**Normal subgroups of the symmetric group:**For $n\ge 5,$ the alternating group $A_n$ is simple, so there is a composition series $1 \triangleleft A_n \triangleleft S_n.$ Since the composition factor sizes are $2$ and $\frac{n!}{2},$ this implies that the only other possible nontrivial normal subgroup of $S_n$ has order $2,$ which can easily be ruled out by a simple analysis of the nontrivial element of the subgroup. So, for $n \ge 5,$ the only nontrivial proper normal subgroup of $S_n$ is $A_n.$ This is related to solvability of polynomial equations by radicals.**Algebraic geometry:**A slight generalization of Jordan–Hölder (to modules) allows for an elegant and robust definition of the multiplicity of the intersection of two algebraic curves. This is used in Bezout's theorem, which predicts the number of intersection points of two projective curves. The details of the definition are beyond the scope of this wiki, but the idea is that the intersection multiplicity is defined as the*length*of a certain module, which is defined to be the length of its composition series. The composition series are not unique, but they all have the same number of terms, thanks to Jordan–Hölder.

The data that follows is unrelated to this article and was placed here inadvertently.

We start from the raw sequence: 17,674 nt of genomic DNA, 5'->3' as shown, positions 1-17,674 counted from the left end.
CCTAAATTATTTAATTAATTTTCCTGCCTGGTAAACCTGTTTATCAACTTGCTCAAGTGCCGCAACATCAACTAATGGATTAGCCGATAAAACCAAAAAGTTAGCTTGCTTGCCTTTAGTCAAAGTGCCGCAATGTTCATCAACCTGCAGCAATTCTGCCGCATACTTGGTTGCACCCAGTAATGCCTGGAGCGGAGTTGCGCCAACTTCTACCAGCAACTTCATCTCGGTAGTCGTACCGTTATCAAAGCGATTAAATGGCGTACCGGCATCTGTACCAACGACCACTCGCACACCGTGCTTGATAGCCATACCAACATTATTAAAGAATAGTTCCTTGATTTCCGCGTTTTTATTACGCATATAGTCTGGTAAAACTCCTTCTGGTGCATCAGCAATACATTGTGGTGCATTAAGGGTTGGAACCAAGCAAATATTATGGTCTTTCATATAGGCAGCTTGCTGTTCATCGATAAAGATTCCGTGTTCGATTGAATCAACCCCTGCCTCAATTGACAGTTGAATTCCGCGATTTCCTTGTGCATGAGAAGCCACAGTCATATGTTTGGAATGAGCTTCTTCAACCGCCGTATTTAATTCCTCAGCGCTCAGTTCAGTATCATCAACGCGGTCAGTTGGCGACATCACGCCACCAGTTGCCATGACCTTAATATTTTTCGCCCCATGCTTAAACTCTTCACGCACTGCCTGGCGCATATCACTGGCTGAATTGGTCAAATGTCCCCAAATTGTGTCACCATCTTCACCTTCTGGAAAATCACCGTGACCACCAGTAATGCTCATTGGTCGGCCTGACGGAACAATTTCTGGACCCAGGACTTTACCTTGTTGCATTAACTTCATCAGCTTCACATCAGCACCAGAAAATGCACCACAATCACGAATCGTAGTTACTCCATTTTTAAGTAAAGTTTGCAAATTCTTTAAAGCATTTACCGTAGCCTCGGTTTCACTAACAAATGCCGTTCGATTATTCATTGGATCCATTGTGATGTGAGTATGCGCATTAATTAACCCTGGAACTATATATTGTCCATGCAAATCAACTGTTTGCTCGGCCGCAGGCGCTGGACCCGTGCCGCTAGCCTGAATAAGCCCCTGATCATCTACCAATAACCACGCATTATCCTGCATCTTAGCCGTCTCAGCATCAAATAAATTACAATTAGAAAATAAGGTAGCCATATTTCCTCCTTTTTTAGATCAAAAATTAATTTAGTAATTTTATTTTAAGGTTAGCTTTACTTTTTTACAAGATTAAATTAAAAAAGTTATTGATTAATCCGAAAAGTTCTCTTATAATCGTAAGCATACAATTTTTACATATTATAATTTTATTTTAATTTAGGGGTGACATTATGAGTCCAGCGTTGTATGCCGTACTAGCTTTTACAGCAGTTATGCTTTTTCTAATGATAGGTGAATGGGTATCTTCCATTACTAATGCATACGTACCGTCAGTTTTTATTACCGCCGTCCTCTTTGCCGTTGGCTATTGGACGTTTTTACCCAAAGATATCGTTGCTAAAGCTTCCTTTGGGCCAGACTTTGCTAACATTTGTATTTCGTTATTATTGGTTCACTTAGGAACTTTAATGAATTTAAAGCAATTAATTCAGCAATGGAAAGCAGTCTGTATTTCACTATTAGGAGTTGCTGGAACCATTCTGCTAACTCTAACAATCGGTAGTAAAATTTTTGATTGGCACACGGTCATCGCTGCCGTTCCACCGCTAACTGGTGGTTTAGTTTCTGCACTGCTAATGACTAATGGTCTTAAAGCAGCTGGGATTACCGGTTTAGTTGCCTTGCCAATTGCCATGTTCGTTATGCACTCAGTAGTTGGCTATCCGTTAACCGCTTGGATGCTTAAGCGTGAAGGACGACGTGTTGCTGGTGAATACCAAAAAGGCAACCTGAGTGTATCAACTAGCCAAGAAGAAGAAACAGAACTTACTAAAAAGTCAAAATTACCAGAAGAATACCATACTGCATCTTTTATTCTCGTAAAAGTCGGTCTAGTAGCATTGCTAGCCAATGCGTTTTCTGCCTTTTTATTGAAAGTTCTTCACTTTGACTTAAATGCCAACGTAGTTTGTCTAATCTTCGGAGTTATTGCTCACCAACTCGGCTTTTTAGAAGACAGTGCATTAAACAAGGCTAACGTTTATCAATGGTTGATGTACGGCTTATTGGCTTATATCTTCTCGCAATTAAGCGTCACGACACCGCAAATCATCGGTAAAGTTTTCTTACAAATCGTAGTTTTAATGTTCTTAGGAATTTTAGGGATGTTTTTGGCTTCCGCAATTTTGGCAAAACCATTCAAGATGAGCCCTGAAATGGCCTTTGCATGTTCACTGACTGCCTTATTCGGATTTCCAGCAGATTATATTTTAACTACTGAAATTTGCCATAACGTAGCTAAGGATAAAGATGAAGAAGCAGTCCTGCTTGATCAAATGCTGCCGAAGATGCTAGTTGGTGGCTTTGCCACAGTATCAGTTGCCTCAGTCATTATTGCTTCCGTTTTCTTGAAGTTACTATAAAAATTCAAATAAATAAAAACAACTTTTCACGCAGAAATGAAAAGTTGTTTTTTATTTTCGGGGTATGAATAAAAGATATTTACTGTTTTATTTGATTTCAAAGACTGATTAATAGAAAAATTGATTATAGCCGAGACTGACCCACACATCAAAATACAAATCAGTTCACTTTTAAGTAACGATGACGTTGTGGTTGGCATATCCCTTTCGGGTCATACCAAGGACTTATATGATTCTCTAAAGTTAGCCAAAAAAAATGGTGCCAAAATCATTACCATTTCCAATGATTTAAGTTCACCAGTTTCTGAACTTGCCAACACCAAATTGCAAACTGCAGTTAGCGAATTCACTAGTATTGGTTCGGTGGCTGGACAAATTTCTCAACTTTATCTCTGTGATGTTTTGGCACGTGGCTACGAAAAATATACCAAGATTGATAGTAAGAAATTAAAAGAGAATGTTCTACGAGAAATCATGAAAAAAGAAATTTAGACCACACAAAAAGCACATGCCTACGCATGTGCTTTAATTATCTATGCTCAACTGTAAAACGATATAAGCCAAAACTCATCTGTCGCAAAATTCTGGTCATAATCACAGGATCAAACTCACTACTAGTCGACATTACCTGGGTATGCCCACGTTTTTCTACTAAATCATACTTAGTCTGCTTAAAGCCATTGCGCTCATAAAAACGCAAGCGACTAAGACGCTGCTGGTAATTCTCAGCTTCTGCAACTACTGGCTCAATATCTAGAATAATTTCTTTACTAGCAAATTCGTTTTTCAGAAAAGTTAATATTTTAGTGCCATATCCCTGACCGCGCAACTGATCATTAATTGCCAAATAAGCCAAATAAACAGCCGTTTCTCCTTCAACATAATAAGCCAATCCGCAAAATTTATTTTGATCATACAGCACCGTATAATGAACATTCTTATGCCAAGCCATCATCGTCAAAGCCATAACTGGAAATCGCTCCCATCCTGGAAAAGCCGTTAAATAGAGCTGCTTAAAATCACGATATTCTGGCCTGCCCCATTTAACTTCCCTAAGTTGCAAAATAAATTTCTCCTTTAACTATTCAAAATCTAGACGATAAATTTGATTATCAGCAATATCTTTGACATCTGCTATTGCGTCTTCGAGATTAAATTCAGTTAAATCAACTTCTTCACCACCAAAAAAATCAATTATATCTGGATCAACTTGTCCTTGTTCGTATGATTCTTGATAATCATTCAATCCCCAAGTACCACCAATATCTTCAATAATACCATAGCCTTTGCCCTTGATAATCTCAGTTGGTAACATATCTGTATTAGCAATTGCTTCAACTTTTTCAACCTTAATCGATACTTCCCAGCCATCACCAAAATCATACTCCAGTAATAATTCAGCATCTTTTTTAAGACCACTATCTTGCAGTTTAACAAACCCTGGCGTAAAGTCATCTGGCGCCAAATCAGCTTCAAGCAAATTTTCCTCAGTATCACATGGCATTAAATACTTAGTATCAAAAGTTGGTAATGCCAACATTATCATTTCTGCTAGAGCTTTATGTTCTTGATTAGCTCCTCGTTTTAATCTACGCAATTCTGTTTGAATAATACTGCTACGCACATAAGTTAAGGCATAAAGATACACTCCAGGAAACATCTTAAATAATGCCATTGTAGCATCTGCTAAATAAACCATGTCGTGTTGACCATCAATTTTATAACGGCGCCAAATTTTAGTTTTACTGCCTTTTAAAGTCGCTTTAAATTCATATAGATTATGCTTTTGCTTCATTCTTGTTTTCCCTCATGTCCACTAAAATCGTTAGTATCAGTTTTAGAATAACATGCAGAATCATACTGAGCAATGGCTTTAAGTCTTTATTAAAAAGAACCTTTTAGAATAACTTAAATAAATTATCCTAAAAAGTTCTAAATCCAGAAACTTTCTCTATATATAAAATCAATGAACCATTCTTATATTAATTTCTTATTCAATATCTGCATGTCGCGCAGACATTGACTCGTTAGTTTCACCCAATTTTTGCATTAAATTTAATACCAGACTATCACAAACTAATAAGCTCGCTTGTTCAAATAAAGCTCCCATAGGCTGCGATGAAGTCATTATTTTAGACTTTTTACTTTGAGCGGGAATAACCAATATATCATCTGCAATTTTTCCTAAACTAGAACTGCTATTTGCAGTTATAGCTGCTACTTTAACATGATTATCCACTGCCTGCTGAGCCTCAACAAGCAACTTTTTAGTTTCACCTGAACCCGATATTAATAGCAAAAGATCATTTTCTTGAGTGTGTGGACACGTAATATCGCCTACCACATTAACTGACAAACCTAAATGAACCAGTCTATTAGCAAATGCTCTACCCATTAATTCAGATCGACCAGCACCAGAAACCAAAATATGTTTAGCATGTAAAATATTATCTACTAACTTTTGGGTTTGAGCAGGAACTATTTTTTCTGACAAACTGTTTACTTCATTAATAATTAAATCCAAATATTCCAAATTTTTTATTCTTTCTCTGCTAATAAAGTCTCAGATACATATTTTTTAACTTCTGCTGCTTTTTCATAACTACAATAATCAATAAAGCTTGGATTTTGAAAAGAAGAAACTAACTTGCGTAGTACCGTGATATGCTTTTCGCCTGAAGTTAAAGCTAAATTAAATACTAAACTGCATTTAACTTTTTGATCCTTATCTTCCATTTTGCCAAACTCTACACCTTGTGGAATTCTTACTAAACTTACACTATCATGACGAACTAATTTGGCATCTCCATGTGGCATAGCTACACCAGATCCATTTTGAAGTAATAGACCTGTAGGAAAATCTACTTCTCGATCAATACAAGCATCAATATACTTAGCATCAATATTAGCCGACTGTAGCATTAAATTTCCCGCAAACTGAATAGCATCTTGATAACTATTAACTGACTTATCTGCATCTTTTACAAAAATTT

## Proof of the Theorem

This proof is fairly technical. It will help to compare with the proof of the fundamental theorem of arithmetic, and to understand the second isomorphism theorem.

As with the fundamental theorem of arithmetic, the proof proceeds by induction, on $|G|.$ The base case $|G|=1$ is trivial. Now suppose the theorem has been proven for all groups strictly smaller than $G.$